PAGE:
By Paul Goodman
The Prime Minister insisted that the defence treaty between Britain and France "is is not, as some have suggested, about weakening or pooling British or French sovereignty". But Jenkin warned that "There is a long term record of duplicity on the French part when it comes to dealing with their allies...The UK has permanent interests but not permanent friends...France has never and is never likely to share strategic interests with the UK."
I sort of see what Jenkin is getting at, but "never shared strategic interests" struck me as a bit strong, and I went to my bookshelves to hunt down a precedent for the sharing of such interests, and the pooling of French and British sovereignty besides. I found it on page 619 of Roy Jenkins's rollicking biography of Winston Churchill, which relates that -
"At a luncheon on 15 June  the idea of amalgamating the British and French states in an indissoluble union had first effectively surfaced. Among those present were: Halifax, Corbin (French Ambassador) and Sir Robert Vansittart. In the next twenty-four hours it gathered momentum out of desparation. The matter came before the War Cabinet at a 3.00 p.m meeting on Sunday, 16 June. The day and timing of the meeting were themselves indicative of how critical the circumstances were seen to be. Churchill was surprised at the gust of wind that swept along such figures as Chamberlain and Attlee, who were both normally good at pricking hot-air ballons. The minutes recorded: "The Prime Mibister said that his first instinct had been against the idea, but in this grave crisis we must not let ourselves be accused of a lack of imagination. Some dramatic announcement was clearly necessary to keep the French going." So, with remarkably little detailed consideration, the offer was evolved: common citizenship, a single united War Cabinet, amalgamated armed forces, and maybe, although nothing was specifically said about this, a single polyglot parliament.
It was an amazing confection. In retrospect it is difficult to decide which was the more staggering: the presumption of the view that the disparate and complex mechanisms of the British and French states could be successfully put together by a document of barely 300 words; or the utterely heterogeneous nature of those who assisted at its hasty creation. Apart from Churchill himself, with his half reluctantly given but decisive final seal of approval, these were Halifax, Vansittart and on the French side Corbin, the very experienced ambassador, Rene Pleven, several times to be Prime Minister in the early 1950s, Jean Monnet, the founding father of the European Community, and Charles de Gaulle, who was subsequently, both in war and peace, to be the symbol and sword of unnegotiable French sovereignty. De Gaulle indeed was responsible for telephoning the proposal through to Reynaud as soon as it had been agreed on the Sunday afternoon, and then for carrying the written document with him when he returned to Bordeaux that evening. Churchill's role at Concarneau was to have been that of reinforcing it with his eloquence and argument, and the purpose of taking with him Attlee and Sinclair was to underpin the seriousness of the offer by showing that it came from all parties in Britain."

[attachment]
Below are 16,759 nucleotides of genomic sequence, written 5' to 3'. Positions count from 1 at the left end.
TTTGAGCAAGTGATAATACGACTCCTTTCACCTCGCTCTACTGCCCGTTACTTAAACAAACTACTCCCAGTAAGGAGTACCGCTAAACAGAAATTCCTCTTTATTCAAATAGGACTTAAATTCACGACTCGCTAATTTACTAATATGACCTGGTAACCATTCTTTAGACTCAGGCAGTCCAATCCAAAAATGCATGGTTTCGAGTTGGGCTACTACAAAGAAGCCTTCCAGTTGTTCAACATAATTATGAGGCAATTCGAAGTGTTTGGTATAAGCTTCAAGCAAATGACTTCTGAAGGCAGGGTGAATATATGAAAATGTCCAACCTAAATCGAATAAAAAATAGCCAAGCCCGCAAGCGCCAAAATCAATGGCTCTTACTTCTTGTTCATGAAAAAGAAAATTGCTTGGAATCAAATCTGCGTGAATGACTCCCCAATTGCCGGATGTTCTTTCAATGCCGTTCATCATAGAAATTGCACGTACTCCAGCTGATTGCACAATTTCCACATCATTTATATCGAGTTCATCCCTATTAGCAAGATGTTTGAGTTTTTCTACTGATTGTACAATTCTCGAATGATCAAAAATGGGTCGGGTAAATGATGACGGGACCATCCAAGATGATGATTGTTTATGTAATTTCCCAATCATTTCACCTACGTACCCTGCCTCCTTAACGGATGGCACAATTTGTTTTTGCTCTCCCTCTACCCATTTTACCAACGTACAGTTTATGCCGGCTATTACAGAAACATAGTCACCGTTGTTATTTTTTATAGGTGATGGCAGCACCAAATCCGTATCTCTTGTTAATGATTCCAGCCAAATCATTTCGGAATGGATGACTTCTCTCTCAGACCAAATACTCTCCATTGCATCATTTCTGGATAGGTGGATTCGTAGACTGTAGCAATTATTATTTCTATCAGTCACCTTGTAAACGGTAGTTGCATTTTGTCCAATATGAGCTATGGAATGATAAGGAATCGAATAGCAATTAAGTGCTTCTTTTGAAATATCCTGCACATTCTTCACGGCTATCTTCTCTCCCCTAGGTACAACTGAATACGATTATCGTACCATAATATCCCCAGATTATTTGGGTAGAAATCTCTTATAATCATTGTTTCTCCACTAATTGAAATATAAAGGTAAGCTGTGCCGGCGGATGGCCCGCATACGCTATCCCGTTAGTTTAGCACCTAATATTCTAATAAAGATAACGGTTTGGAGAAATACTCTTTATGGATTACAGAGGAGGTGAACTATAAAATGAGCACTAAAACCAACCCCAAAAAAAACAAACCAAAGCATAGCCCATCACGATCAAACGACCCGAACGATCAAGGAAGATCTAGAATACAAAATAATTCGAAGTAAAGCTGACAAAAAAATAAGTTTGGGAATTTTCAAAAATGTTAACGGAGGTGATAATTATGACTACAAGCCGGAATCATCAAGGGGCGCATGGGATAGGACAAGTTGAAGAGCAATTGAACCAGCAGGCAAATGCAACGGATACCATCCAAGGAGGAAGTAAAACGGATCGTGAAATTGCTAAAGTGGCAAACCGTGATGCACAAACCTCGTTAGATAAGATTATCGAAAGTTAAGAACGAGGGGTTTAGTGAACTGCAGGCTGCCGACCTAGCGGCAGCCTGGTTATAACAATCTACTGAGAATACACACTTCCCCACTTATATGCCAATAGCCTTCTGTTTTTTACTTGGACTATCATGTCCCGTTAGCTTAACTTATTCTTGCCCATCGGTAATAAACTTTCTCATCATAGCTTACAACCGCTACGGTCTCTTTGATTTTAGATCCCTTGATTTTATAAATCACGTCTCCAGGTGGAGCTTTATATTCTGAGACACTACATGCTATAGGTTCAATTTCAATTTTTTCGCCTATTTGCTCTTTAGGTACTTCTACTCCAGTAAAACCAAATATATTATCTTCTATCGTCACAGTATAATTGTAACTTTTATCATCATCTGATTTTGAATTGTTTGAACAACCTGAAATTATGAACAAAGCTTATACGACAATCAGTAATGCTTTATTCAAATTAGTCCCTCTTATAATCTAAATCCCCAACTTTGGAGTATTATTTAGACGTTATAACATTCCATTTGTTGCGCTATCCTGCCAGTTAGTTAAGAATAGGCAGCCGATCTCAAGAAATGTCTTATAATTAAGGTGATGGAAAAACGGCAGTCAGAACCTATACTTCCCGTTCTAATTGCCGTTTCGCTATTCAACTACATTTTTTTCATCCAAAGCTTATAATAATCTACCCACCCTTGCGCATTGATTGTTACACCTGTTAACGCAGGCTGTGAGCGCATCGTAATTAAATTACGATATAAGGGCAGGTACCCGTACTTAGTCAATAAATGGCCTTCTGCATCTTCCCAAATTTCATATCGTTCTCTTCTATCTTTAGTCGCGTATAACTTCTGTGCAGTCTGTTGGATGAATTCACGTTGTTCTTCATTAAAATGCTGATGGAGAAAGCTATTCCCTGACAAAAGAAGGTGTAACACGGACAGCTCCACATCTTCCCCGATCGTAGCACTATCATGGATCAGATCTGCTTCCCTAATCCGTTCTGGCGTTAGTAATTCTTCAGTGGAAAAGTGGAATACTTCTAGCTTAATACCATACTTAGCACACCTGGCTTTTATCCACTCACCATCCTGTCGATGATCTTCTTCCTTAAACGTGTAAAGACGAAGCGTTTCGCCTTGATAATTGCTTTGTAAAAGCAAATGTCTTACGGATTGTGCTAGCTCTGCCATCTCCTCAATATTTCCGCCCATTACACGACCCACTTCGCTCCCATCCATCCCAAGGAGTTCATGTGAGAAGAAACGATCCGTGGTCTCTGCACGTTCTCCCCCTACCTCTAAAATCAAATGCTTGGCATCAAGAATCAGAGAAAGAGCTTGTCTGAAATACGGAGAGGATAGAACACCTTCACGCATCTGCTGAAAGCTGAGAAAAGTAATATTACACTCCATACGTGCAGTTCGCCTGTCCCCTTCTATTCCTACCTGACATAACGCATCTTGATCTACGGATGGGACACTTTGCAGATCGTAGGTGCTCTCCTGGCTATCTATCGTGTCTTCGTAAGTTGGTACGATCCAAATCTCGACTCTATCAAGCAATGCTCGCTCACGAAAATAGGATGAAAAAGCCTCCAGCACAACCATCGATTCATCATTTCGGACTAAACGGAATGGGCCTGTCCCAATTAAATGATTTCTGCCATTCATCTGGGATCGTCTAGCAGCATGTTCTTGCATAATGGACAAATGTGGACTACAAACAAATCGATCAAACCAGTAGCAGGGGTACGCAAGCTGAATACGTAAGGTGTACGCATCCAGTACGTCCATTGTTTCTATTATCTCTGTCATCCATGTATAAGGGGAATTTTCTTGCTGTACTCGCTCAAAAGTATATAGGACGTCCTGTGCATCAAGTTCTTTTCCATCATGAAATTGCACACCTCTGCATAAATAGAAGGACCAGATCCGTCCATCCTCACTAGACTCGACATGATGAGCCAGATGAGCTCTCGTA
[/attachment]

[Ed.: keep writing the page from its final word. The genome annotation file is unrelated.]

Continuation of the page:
Reynaud failed to carry the scheme through his Cabinet. He resigned, and was replaced by Petain, "who proceeded to form a government of surrender" -
"That was the reason Churchill had been left sulking in his train seat at Waterloo. There was no-one left in office in France who wanted to confer with him. The grand and rash scheme appeared counter-productive. In reality it was just irrelevant. It was swept quickly into the dustbin of history."
Not much of a precendent, I admit (before Jenkin or anyone else compels me to concede the point). And conducted in somewhat unusual circumstances. But there it is.
Final observation: Jenkins doesn't relate whether or not the King was consulted.